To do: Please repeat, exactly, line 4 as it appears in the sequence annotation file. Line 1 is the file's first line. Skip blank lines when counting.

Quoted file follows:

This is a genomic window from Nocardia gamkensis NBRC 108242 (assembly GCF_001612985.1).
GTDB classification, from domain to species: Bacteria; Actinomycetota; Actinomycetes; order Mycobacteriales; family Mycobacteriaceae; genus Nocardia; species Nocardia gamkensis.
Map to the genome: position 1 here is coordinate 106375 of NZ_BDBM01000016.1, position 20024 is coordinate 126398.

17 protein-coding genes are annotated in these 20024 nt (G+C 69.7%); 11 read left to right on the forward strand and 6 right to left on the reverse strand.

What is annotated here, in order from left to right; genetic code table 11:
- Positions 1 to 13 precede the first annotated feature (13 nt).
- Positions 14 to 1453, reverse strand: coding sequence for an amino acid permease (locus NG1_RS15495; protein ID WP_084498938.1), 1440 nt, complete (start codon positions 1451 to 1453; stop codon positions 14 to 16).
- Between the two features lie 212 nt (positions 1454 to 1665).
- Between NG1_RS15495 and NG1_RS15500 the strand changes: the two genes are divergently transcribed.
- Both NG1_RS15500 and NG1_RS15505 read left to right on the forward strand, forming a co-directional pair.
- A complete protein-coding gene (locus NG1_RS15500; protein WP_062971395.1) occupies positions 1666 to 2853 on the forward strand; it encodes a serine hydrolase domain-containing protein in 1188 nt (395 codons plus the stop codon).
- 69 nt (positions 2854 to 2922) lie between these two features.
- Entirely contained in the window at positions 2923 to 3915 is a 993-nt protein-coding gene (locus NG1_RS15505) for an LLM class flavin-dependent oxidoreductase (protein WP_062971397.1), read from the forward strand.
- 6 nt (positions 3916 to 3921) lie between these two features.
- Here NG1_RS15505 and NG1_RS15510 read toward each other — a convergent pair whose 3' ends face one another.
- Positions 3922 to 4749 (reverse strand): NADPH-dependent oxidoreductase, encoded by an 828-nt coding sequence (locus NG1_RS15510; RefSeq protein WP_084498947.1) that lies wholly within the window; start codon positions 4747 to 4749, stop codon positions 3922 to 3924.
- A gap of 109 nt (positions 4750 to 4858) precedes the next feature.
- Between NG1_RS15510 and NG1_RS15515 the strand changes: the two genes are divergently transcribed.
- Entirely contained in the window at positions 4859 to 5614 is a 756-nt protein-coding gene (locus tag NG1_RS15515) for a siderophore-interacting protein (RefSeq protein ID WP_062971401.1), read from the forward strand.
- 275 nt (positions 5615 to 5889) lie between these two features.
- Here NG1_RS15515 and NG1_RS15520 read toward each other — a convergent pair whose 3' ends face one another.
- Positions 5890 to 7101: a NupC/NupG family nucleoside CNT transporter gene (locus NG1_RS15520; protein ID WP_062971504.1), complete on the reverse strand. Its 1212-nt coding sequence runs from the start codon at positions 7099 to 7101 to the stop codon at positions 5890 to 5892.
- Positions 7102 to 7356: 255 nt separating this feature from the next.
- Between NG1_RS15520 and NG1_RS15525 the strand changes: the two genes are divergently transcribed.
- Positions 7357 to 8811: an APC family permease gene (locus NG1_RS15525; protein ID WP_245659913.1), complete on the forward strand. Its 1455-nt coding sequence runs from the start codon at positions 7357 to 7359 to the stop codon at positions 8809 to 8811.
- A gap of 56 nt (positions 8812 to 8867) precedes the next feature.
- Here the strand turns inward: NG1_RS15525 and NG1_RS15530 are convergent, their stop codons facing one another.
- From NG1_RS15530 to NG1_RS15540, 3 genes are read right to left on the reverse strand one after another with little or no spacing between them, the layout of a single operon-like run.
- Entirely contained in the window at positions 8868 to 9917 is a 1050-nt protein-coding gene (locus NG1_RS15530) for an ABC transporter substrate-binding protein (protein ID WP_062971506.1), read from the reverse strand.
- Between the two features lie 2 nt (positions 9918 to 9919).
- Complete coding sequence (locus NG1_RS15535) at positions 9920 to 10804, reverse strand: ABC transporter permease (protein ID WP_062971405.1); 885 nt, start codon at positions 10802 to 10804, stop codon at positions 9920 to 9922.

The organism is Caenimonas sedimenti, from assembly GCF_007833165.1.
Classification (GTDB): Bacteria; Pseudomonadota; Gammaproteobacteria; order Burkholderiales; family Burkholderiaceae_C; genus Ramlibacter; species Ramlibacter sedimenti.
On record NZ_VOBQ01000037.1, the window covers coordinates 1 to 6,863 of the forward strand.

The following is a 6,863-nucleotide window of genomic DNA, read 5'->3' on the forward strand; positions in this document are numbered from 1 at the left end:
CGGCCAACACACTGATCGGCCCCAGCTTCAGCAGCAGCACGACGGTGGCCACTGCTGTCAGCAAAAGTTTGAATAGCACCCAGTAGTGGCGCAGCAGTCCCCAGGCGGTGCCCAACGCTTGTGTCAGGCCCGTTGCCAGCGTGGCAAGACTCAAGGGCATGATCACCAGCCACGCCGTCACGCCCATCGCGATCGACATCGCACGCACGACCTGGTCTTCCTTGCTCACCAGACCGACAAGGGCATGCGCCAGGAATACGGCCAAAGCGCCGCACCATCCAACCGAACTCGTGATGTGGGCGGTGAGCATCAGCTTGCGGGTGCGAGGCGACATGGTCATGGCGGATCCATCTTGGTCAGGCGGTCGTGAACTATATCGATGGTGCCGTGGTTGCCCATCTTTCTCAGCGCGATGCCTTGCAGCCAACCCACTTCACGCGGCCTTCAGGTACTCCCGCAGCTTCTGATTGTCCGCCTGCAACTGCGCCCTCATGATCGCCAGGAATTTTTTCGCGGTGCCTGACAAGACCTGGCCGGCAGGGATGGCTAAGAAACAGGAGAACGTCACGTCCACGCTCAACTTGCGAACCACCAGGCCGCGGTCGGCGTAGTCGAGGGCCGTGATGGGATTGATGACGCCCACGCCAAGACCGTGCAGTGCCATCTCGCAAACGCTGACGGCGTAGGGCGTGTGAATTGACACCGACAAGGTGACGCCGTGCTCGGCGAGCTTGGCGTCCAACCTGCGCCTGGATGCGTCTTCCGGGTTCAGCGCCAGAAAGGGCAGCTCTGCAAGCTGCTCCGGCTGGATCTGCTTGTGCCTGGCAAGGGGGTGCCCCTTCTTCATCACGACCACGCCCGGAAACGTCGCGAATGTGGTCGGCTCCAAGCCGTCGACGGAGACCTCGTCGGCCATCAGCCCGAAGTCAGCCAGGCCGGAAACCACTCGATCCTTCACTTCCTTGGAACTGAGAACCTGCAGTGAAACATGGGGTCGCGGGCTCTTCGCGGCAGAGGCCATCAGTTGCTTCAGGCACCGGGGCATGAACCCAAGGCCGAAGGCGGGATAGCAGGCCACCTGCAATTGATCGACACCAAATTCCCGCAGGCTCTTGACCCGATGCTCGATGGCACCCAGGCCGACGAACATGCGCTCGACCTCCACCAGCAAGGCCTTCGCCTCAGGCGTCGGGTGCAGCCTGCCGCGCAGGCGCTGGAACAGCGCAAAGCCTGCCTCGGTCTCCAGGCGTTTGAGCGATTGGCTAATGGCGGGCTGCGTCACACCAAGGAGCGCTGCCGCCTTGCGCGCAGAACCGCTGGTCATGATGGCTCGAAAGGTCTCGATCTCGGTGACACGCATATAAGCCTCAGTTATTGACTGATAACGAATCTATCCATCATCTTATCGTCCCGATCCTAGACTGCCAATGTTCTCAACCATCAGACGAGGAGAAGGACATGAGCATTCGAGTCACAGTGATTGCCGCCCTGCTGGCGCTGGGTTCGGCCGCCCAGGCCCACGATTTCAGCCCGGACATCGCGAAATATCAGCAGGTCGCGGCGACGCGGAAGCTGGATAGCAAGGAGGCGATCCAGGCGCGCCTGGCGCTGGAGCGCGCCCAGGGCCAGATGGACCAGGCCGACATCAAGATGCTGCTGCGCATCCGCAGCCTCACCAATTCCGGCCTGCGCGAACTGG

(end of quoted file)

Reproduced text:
17 protein-coding genes are annotated in these 20024 nt (G+C 69.7%); 11 read left to right on the forward strand and 6 right to left on the reverse strand.